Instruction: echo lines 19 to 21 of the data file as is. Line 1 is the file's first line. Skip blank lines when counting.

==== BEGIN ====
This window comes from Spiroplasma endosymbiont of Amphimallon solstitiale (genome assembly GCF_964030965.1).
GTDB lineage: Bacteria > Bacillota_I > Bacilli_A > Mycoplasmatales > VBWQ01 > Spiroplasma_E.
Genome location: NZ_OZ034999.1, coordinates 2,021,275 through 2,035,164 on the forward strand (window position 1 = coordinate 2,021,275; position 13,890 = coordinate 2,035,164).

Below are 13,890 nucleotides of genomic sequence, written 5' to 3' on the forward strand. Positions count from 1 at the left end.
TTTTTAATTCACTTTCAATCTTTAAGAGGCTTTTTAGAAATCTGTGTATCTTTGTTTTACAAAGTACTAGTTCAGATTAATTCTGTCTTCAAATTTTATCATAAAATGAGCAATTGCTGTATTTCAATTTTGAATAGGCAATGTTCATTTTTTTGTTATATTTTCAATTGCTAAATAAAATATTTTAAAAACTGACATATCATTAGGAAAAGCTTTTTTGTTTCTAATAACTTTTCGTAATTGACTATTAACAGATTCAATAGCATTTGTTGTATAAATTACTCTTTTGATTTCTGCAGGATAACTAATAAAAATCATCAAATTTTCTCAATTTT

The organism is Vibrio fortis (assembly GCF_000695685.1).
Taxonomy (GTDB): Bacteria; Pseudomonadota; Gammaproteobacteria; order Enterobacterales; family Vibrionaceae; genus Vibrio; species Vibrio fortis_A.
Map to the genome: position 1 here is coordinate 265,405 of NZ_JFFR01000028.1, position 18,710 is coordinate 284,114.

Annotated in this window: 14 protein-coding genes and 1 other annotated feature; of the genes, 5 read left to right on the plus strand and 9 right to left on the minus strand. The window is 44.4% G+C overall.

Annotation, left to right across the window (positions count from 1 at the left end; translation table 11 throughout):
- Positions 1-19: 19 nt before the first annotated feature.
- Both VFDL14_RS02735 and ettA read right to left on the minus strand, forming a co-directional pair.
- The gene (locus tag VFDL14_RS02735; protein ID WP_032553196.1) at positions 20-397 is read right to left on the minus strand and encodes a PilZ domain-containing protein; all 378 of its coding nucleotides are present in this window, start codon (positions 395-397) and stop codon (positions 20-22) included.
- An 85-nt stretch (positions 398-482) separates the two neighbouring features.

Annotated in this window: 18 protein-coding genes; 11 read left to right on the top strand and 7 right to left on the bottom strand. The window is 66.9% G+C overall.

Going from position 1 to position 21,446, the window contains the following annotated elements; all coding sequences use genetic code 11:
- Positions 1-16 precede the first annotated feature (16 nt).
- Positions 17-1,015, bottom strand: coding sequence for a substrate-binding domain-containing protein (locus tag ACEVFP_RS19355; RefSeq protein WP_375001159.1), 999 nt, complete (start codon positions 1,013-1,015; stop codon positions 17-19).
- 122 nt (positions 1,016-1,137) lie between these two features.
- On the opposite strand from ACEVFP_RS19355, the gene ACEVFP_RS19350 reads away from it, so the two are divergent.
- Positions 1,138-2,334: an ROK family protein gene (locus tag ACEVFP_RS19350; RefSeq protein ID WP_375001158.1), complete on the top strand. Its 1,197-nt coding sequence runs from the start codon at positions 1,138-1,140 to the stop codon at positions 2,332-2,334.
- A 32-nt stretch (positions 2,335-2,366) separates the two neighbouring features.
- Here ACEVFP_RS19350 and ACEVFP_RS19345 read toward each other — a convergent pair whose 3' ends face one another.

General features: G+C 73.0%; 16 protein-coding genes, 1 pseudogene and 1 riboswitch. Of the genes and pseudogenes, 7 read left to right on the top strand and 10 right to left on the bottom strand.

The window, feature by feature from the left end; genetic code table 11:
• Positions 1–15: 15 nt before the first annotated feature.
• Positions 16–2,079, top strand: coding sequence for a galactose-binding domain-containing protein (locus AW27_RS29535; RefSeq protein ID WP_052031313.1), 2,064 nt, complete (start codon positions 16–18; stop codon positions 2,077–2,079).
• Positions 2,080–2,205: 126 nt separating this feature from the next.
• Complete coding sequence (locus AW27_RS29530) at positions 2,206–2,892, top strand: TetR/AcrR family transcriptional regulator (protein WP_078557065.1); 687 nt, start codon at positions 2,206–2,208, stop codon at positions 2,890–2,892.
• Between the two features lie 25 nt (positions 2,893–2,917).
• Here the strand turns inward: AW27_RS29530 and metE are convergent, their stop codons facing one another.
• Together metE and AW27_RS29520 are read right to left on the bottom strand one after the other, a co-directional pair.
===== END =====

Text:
- 122 nt (positions 1,016-1,137) lie between these two features.
- On the opposite strand from ACEVFP_RS19355, the gene ACEVFP_RS19350 reads away from it, so the two are divergent.
- Positions 1,138-2,334: an ROK family protein gene (locus tag ACEVFP_RS19350; RefSeq protein ID WP_375001158.1), complete on the top strand. Its 1,197-nt coding sequence runs from the start codon at positions 1,138-1,140 to the stop codon at positions 2,332-2,334.